Some 14% of respondents put a greater focus on career development and growth opportunities available in the 12 months prior to participating in the survey (Table 9). Asked which of these changes will they still consider when searching for a role, 43% indicated career development/growth opportunities (Table 10).

In the SThree STEM Youth Survey, meanwhile, 34% of respondents put ‘continuous learning and development’ among their top three reasons for pursuing a career in STEM. A further 31% included ‘opportunities for career development’.

“STEM companies are placing much more emphasis on career development and training to not only attract, but also retain their top talent,” says SThree CEO Timo Lehne. “Further, we see that many STEM employers now believe that ensuring candidates can see that they have a career path that is structured is critical to retaining highly-skilled STEM professionals.”

Timo adds: “Anecdotal evidence of training opportunities is especially evident in the IT and other tech sectors, as well as in life sciences. There are also more limited opportunities in manufacturing.”

Career development tables

How the STEM World Works

Close up of female infrastructure engineer wearing a hijab sorting data cables in cabinet

Extending the recruitment search creates new opportunities

By extending their recruitment search to other sectors, STEM organisations can increase their chances of finding the most-suitable candid...

Birds eye view of male engineer in orange high vis and hard hat climbing up ladders in chemical plant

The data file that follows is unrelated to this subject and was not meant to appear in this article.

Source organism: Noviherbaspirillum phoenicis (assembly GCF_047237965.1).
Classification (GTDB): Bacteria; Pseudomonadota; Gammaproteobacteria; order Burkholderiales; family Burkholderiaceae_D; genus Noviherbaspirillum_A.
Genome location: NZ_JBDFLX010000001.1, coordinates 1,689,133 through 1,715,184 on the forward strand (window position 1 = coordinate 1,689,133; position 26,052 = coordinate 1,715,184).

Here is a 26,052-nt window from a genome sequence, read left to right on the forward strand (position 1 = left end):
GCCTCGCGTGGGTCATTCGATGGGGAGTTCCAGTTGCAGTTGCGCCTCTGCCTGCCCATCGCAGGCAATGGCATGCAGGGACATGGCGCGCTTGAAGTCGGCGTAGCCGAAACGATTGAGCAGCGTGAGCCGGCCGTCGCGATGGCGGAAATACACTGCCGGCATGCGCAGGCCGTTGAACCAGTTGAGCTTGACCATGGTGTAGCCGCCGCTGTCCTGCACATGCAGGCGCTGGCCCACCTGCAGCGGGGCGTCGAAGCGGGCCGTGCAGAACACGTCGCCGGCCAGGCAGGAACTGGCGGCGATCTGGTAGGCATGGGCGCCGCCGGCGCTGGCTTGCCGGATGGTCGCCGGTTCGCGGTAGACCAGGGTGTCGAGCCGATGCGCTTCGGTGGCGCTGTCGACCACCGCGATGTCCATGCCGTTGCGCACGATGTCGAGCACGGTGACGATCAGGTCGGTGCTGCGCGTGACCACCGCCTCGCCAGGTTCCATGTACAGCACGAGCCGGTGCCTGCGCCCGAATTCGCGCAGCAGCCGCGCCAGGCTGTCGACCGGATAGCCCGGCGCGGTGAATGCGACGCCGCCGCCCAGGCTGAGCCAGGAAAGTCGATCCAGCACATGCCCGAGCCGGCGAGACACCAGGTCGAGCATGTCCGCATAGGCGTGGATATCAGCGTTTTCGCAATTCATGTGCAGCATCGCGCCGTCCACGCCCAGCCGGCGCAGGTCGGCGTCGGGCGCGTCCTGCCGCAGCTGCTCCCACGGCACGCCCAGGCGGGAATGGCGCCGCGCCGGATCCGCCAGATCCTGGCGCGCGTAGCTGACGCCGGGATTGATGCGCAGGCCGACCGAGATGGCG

Contract workers are in greater demand

Contract workers are in greater demand causing agile, change-aware STEM organisations to rethink the ways they access talent and capability.

Young child reaching out hand and finger to touch the index finger of a robot

Making a difference is becoming an important factor when searching for a new job

STEM employers can enhance their attractiveness to top candidates by ensuring that they have a positive impact on society and the environ...

Group of early-career chemists wearing labcoats in lab smiling at tutor

Bringing skilled people together to build the future

STEM professionals know their worth in this changing world of work. And employers need to tap into their skills if they are to build the ...

Dark image with blue and pink shadows on the face of a women holding a tablet and digital pen

How the STEM World Works

This report provides special insight into the career journeys and big picture dynamics that directly and indirectly shape STEM recruitment.

Close up of hand pressing finger print into finger print scanner light up in red

Career aspirations of STEM professionals are changing

STEM professionals' career aspirations are changing. We unearth these changing expectations and motivations in our research.

STEM Equity Coalition

Salary and benefits are still the top priority for STEM candidates

Companies who delay in recognising market value of sought-after specialists risk losing them to a better considered offer.

Asian male employee sat on edge of windowsill holding mobile on loud speaker looking at laptop

Flexible working options are no longer regarded as an added benefit

Flexible working options are no longer being regarded as an added benefit – they are now expected to be a standard given of employment.

Black female cyber security engineer looking at screen of code in office

Women are a powerful source of new talent

Women are a powerful source of new talent to help address the STEM gender gap and shortages of STEM skills. But there is still work to do.

Save your copy of the report

Download whitepaper

Find your next role

Discover life-changing jobs in engineering, life sciences and technology with game-changing organisations around the world. 

Seek sought-after specialists

Draw on our global network to recruit the best professionals and find the skills you need tomorrow, today.